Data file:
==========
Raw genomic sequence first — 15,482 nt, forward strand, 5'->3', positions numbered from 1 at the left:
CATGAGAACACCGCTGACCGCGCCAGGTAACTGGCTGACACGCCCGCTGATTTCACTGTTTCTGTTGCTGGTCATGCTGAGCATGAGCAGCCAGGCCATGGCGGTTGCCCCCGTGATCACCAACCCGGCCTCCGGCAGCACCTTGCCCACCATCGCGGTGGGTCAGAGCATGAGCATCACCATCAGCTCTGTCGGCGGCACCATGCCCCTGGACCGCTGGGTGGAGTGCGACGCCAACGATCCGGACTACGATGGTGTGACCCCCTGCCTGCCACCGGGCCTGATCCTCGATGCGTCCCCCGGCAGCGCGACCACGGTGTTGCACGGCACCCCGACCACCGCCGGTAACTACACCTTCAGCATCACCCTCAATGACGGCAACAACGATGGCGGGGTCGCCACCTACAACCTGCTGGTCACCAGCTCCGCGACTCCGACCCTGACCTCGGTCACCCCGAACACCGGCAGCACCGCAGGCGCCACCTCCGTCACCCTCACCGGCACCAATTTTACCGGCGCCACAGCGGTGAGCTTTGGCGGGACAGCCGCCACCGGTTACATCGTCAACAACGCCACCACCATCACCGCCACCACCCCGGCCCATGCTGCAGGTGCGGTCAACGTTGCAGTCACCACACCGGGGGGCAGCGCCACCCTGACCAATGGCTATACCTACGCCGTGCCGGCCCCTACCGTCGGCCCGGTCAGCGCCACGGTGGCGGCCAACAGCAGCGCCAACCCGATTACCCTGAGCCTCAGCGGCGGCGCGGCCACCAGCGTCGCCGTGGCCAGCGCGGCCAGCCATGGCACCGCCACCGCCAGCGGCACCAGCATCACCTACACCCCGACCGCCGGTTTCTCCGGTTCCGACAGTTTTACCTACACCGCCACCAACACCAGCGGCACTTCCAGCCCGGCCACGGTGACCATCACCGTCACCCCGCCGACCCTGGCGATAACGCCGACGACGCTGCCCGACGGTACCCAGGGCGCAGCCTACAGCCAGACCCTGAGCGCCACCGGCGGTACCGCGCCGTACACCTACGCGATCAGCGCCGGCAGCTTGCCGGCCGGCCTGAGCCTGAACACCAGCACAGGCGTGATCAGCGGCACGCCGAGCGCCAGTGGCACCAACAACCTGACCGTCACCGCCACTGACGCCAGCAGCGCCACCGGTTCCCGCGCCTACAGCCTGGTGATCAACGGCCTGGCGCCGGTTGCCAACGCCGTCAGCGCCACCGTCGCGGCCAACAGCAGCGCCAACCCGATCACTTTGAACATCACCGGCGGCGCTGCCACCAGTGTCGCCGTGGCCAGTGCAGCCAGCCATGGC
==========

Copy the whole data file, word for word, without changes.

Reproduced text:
Raw genomic sequence first — 15,482 nt, forward strand, 5'->3', positions numbered from 1 at the left:
CATGAGAACACCGCTGACCGCGCCAGGTAACTGGCTGACACGCCCGCTGATTTCACTGTTTCTGTTGCTGGTCATGCTGAGCATGAGCAGCCAGGCCATGGCGGTTGCCCCCGTGATCACCAACCCGGCCTCCGGCAGCACCTTGCCCACCATCGCGGTGGGTCAGAGCATGAGCATCACCATCAGCTCTGTCGGCGGCACCATGCCCCTGGACCGCTGGGTGGAGTGCGACGCCAACGATCCGGACTACGATGGTGTGACCCCCTGCCTGCCACCGGGCCTGATCCTCGATGCGTCCCCCGGCAGCGCGACCACGGTGTTGCACGGCACCCCGACCACCGCCGGTAACTACACCTTCAGCATCACCCTCAATGACGGCAACAACGATGGCGGGGTCGCCACCTACAACCTGCTGGTCACCAGCTCCGCGACTCCGACCCTGACCTCGGTCACCCCGAACACCGGCAGCACCGCAGGCGCCACCTCCGTCACCCTCACCGGCACCAATTTTACCGGCGCCACAGCGGTGAGCTTTGGCGGGACAGCCGCCACCGGTTACATCGTCAACAACGCCACCACCATCACCGCCACCACCCCGGCCCATGCTGCAGGTGCGGTCAACGTTGCAGTCACCACACCGGGGGGCAGCGCCACCCTGACCAATGGCTATACCTACGCCGTGCCGGCCCCTACCGTCGGCCCGGTCAGCGCCACGGTGGCGGCCAACAGCAGCGCCAACCCGATTACCCTGAGCCTCAGCGGCGGCGCGGCCACCAGCGTCGCCGTGGCCAGCGCGGCCAGCCATGGCACCGCCACCGCCAGCGGCACCAGCATCACCTACACCCCGACCGCCGGTTTCTCCGGTTCCGACAGTTTTACCTACACCGCCACCAACACCAGCGGCACTTCCAGCCCGGCCACGGTGACCATCACCGTCACCCCGCCGACCCTGGCGATAACGCCGACGACGCTGCCCGACGGTACCCAGGGCGCAGCCTACAGCCAGACCCTGAGCGCCACCGGCGGTACCGCGCCGTACACCTACGCGATCAGCGCCGGCAGCTTGCCGGCCGGCCTGAGCCTGAACACCAGCACAGGCGTGATCAGCGGCACGCCGAGCGCCAGTGGCACCAACAACCTGACCGTCACCGCCACTGACGCCAGCAGCGCCACCGGTTCCCGCGCCTACAGCCTGGTGATCAACGGCCTGGCGCCGGTTGCCAACGCCGTCAGCGCCACCGTCGCGGCCAACAGCAGCGCCAACCCGATCACTTTGAACATCACCGGCGGCGCTGCCACCAGTGTCGCCGTGGCCAGTGCAGCCAGCCATGGC